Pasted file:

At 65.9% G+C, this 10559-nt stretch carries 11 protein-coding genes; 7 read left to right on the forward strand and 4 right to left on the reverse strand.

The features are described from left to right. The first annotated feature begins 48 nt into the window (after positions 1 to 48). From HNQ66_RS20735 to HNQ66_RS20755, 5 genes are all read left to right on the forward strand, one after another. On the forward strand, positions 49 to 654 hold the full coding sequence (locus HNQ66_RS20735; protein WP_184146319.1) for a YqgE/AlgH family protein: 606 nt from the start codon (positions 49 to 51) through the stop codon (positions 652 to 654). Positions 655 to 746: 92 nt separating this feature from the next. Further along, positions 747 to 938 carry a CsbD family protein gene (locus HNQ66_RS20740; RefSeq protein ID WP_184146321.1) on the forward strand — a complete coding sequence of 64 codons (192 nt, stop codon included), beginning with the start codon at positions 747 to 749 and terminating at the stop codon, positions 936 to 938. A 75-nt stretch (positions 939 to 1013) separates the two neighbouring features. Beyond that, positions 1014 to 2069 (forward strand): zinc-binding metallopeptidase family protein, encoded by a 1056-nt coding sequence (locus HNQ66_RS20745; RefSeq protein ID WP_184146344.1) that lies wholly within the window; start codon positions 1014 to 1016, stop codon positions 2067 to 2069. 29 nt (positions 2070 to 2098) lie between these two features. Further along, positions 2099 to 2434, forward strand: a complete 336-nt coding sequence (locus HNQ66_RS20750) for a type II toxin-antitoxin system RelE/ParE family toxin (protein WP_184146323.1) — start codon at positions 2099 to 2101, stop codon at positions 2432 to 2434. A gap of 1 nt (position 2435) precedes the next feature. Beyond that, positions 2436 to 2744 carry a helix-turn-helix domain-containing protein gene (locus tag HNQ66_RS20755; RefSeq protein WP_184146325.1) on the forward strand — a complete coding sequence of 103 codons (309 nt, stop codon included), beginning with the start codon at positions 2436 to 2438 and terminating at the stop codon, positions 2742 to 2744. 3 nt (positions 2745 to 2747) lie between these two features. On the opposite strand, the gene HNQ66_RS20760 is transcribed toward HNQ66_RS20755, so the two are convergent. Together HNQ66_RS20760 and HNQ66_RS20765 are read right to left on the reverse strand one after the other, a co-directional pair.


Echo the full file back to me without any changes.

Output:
At 65.9% G+C, this 10559-nt stretch carries 11 protein-coding genes; 7 read left to right on the forward strand and 4 right to left on the reverse strand.

The features are described from left to right. The first annotated feature begins 48 nt into the window (after positions 1 to 48). From HNQ66_RS20735 to HNQ66_RS20755, 5 genes are all read left to right on the forward strand, one after another. On the forward strand, positions 49 to 654 hold the full coding sequence (locus HNQ66_RS20735; protein WP_184146319.1) for a YqgE/AlgH family protein: 606 nt from the start codon (positions 49 to 51) through the stop codon (positions 652 to 654). Positions 655 to 746: 92 nt separating this feature from the next. Further along, positions 747 to 938 carry a CsbD family protein gene (locus HNQ66_RS20740; RefSeq protein ID WP_184146321.1) on the forward strand — a complete coding sequence of 64 codons (192 nt, stop codon included), beginning with the start codon at positions 747 to 749 and terminating at the stop codon, positions 936 to 938. A 75-nt stretch (positions 939 to 1013) separates the two neighbouring features. Beyond that, positions 1014 to 2069 (forward strand): zinc-binding metallopeptidase family protein, encoded by a 1056-nt coding sequence (locus HNQ66_RS20745; RefSeq protein ID WP_184146344.1) that lies wholly within the window; start codon positions 1014 to 1016, stop codon positions 2067 to 2069. 29 nt (positions 2070 to 2098) lie between these two features. Further along, positions 2099 to 2434, forward strand: a complete 336-nt coding sequence (locus HNQ66_RS20750) for a type II toxin-antitoxin system RelE/ParE family toxin (protein WP_184146323.1) — start codon at positions 2099 to 2101, stop codon at positions 2432 to 2434. A gap of 1 nt (position 2435) precedes the next feature. Beyond that, positions 2436 to 2744 carry a helix-turn-helix domain-containing protein gene (locus tag HNQ66_RS20755; RefSeq protein WP_184146325.1) on the forward strand — a complete coding sequence of 103 codons (309 nt, stop codon included), beginning with the start codon at positions 2436 to 2438 and terminating at the stop codon, positions 2742 to 2744. 3 nt (positions 2745 to 2747) lie between these two features. On the opposite strand, the gene HNQ66_RS20760 is transcribed toward HNQ66_RS20755, so the two are convergent. Together HNQ66_RS20760 and HNQ66_RS20765 are read right to left on the reverse strand one after the other, a co-directional pair.